On Wednesday, Apple invited reporters and analysts to its annual iPhone launch event in Cupertino, California, the first in-person gathering after a years-long hiatus caused by the global pandemic. The event, held at the company’s sparkling Apple Park campus, came amid a historic heatwave in California — the day before, dangerous weather conditions threatened to topple the state’s aging energy grid.
The unsettling circumstances provided a fitting backdrop for Apple’s announcements, which historically have seemed trivial in the face of climate change and an ongoing public health crisis. But the new features Apple is hawking seem to be increasingly geared toward emergency prep, in a world where disasters are more frequent.
One of the new marquee features for the iPhone 14, starting at $799, is “Emergency SOS via Satellite,” which lets people ping satellites with distress signals when they are outside of cellular or wi-fi coverage. The feature also streamlines an emergency call, letting people tap on various emergency scenarios instead of explaining them by voice to human operators. The feature will be available in the US and Canada, and will be free for two years. Apple didn’t respond to a request for comment on how much it will cost after that.
“Emergencies don’t always happen when it’s convenient,” Ashley Williams, Apple’s manager for satellite modeling and simulation, said during the event. “When you need help, you need it wherever you are.”
Another new feature in the iPhone and Apple Watch, starting at $249 for the entry-level SE version, is car crash detection, which uses tech including the device’s accelerometer and gyroscope to detect if someone has been in an automobile accident. If the system thinks the user has been involved in a crash, it will automatically dial emergency services in case that person is unconscious. (While the feature is new to iPhones, Google’s Pixel phone has had car crash detection since 2019.)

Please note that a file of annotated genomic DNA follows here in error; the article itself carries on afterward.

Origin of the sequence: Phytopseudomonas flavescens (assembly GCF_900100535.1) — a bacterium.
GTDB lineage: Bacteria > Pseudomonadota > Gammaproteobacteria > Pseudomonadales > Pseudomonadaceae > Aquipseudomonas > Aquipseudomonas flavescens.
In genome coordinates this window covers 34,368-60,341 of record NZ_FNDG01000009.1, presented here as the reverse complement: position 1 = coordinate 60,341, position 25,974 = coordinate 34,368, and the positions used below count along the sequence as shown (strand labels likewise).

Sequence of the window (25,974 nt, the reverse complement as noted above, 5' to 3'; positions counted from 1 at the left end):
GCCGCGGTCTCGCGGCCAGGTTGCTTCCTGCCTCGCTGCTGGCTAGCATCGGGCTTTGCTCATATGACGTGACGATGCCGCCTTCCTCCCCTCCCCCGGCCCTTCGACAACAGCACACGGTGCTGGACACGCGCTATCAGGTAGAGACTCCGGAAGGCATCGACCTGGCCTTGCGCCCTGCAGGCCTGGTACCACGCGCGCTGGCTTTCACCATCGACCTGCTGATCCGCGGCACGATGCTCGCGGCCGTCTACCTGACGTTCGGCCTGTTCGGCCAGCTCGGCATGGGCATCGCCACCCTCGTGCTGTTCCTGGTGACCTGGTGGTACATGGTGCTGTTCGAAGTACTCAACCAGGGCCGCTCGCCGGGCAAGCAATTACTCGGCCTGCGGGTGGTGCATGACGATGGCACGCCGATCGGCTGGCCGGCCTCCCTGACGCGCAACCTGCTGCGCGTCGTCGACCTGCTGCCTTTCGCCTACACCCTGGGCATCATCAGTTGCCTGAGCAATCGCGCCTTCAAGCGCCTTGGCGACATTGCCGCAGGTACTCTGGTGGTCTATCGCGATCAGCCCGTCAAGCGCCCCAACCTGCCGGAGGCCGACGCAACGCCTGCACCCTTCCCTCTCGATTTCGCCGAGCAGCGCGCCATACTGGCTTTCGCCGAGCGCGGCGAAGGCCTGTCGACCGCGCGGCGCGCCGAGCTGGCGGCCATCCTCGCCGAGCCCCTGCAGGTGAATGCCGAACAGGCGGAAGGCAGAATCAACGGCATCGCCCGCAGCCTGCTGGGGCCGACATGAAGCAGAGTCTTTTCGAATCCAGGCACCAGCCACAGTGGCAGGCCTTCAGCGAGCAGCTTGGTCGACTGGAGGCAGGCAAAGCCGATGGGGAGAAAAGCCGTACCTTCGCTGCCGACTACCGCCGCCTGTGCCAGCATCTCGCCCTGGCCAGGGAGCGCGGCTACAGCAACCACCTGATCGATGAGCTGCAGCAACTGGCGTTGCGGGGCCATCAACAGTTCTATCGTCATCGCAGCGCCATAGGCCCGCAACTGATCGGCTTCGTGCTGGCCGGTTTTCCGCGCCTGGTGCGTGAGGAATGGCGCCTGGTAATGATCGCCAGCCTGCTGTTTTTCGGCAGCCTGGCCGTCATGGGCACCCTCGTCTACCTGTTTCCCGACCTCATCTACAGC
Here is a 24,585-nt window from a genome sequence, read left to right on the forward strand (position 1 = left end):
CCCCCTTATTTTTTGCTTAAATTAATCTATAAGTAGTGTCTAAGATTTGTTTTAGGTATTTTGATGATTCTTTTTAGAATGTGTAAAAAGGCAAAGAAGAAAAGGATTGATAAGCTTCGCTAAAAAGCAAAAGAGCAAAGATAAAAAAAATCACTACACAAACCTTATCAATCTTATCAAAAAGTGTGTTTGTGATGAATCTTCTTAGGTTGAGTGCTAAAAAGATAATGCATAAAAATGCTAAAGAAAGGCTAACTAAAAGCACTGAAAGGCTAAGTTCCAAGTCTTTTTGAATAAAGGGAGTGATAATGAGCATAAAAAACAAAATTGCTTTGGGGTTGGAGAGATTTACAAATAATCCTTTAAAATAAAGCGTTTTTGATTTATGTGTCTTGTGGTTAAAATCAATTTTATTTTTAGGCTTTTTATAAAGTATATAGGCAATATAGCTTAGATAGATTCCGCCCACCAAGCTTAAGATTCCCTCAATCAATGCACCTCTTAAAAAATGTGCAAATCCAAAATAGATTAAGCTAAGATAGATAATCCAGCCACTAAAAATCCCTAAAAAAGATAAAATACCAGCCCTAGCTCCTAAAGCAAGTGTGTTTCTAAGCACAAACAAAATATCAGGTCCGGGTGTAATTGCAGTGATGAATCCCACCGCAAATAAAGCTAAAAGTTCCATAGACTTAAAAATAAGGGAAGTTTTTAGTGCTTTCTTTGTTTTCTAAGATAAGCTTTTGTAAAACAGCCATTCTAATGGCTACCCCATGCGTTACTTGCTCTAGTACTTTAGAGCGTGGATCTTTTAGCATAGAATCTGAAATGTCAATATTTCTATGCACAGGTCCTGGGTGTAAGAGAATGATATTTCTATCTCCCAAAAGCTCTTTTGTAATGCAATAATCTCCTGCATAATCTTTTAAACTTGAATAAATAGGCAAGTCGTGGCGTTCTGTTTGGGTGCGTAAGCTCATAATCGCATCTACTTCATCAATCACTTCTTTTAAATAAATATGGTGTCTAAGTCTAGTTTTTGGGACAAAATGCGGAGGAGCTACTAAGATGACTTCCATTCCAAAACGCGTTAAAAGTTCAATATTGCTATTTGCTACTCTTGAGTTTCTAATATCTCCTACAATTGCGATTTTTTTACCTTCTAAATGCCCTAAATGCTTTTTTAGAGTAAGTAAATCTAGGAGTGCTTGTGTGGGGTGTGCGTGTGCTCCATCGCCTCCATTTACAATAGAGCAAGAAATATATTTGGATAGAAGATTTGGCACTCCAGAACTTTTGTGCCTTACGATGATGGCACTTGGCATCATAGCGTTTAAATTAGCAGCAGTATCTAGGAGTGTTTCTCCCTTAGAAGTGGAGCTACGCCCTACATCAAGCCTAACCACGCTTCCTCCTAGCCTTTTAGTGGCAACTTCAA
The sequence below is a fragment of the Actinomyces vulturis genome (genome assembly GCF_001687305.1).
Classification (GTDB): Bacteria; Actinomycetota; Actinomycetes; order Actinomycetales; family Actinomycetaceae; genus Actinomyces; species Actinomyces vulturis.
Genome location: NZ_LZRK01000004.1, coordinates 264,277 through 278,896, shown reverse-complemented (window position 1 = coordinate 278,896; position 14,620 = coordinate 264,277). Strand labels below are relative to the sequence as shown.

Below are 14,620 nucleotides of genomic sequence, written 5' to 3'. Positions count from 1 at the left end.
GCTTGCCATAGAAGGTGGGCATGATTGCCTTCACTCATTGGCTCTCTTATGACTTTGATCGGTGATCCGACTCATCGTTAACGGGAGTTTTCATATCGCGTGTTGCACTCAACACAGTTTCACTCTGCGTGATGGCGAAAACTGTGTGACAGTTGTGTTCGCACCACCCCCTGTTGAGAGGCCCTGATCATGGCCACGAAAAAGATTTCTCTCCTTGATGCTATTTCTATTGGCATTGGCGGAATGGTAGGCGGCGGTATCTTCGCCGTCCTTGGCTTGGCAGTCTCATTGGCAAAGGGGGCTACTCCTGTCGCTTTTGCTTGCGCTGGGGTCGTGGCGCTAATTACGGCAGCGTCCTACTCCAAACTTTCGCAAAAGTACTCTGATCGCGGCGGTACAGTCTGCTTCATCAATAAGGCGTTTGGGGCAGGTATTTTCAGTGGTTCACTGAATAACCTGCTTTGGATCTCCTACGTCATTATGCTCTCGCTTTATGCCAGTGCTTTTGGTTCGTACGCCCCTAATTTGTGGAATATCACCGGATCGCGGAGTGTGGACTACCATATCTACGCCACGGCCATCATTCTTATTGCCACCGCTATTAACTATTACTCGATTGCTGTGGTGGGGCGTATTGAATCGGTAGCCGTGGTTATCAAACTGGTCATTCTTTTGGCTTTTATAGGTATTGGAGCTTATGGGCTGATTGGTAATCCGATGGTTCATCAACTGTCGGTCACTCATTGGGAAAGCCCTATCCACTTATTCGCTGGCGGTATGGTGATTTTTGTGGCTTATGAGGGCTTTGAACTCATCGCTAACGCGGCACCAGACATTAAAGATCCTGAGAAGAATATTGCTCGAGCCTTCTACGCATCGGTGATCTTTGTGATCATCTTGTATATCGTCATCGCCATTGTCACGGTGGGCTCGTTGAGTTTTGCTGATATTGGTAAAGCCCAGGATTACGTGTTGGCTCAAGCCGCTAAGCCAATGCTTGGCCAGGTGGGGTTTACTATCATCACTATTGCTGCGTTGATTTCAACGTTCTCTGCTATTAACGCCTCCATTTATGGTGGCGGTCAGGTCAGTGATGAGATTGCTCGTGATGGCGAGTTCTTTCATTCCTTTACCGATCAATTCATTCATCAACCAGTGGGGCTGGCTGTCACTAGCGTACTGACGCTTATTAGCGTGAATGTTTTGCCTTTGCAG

The new features represent a shift in marketing strategy for Apple: positioning its products as safety tools in a dire world. The company has historically marketed its devices as hip and expressive tools for artists and other creatives, with sleek products that have stood out against mundane Microsoft and Dell offerings. But as the company’s products have soared in dominance — more people now use iPhones in the U.S. than Android phones — Apple has also embraced another pitch to consumers: peace of mind. Your iPhone, Apple insists, could save your life one day.
The company has dabbled with this approach in the past. For years, the Apple Watch has offered fall detection, a feature similar to Life Alert that is aimed at the elderly. But even the Apple Watch got more rugged this year. A new $799 version, dubbed the Ultra, is geared toward hardcore outdoor types. It seems designed to rival the Garmin watches often preferred by nature enthusiasts, with deep-sea diving tech, sturdier bands, and multi-day battery life. That will certainly be useful for outdoor activities, but the Ultra also seems more likely to survive (and help you survive) an accident or natural disaster.
While the undercurrent of Apple’s new features was disaster preparedness, Apple didn’t mention the California heat wave during its presentation. (The keynote was pre-recorded and shown to a live audience gathered on site.) When Apple held its iPhone event in 2020 days after raging California wildfires turned the sky an apocalyptic orange, the company didn’t mention that either.